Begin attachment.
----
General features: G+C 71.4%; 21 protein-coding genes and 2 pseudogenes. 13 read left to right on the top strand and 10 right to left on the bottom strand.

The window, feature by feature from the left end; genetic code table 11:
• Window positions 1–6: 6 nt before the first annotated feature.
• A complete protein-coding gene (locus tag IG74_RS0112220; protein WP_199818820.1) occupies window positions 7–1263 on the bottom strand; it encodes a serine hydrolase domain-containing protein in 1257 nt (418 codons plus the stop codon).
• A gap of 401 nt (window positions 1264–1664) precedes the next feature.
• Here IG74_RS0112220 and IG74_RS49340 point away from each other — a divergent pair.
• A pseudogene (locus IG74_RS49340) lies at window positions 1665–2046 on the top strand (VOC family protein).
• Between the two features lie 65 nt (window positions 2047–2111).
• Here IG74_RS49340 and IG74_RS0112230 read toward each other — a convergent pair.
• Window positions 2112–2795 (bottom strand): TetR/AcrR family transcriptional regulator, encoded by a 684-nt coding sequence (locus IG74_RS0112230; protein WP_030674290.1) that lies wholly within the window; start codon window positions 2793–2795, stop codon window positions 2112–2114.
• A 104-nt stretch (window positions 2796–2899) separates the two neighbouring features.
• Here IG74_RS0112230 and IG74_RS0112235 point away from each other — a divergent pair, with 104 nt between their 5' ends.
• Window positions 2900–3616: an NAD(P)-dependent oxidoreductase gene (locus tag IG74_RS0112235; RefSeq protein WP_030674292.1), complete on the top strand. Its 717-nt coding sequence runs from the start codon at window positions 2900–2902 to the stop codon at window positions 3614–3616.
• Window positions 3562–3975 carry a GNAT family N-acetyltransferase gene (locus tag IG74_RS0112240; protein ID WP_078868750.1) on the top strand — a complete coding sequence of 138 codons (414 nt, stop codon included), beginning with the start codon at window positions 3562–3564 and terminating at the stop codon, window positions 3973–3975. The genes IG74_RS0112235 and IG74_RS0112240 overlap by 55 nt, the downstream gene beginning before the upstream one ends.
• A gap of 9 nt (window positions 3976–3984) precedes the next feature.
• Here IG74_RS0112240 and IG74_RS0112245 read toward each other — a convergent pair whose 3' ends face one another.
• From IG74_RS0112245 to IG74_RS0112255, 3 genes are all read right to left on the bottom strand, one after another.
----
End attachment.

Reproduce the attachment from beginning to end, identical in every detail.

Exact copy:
General features: G+C 71.4%; 21 protein-coding genes and 2 pseudogenes. 13 read left to right on the top strand and 10 right to left on the bottom strand.

The window, feature by feature from the left end; genetic code table 11:
• Window positions 1–6: 6 nt before the first annotated feature.
• A complete protein-coding gene (locus tag IG74_RS0112220; protein WP_199818820.1) occupies window positions 7–1263 on the bottom strand; it encodes a serine hydrolase domain-containing protein in 1257 nt (418 codons plus the stop codon).
• A gap of 401 nt (window positions 1264–1664) precedes the next feature.
• Here IG74_RS0112220 and IG74_RS49340 point away from each other — a divergent pair.
• A pseudogene (locus IG74_RS49340) lies at window positions 1665–2046 on the top strand (VOC family protein).
• Between the two features lie 65 nt (window positions 2047–2111).
• Here IG74_RS49340 and IG74_RS0112230 read toward each other — a convergent pair.
• Window positions 2112–2795 (bottom strand): TetR/AcrR family transcriptional regulator, encoded by a 684-nt coding sequence (locus IG74_RS0112230; protein WP_030674290.1) that lies wholly within the window; start codon window positions 2793–2795, stop codon window positions 2112–2114.
• A 104-nt stretch (window positions 2796–2899) separates the two neighbouring features.
• Here IG74_RS0112230 and IG74_RS0112235 point away from each other — a divergent pair, with 104 nt between their 5' ends.
• Window positions 2900–3616: an NAD(P)-dependent oxidoreductase gene (locus tag IG74_RS0112235; RefSeq protein WP_030674292.1), complete on the top strand. Its 717-nt coding sequence runs from the start codon at window positions 2900–2902 to the stop codon at window positions 3614–3616.
• Window positions 3562–3975 carry a GNAT family N-acetyltransferase gene (locus tag IG74_RS0112240; protein ID WP_078868750.1) on the top strand — a complete coding sequence of 138 codons (414 nt, stop codon included), beginning with the start codon at window positions 3562–3564 and terminating at the stop codon, window positions 3973–3975. The genes IG74_RS0112235 and IG74_RS0112240 overlap by 55 nt, the downstream gene beginning before the upstream one ends.
• A gap of 9 nt (window positions 3976–3984) precedes the next feature.
• Here IG74_RS0112240 and IG74_RS0112245 read toward each other — a convergent pair whose 3' ends face one another.
• From IG74_RS0112245 to IG74_RS0112255, 3 genes are all read right to left on the bottom strand, one after another.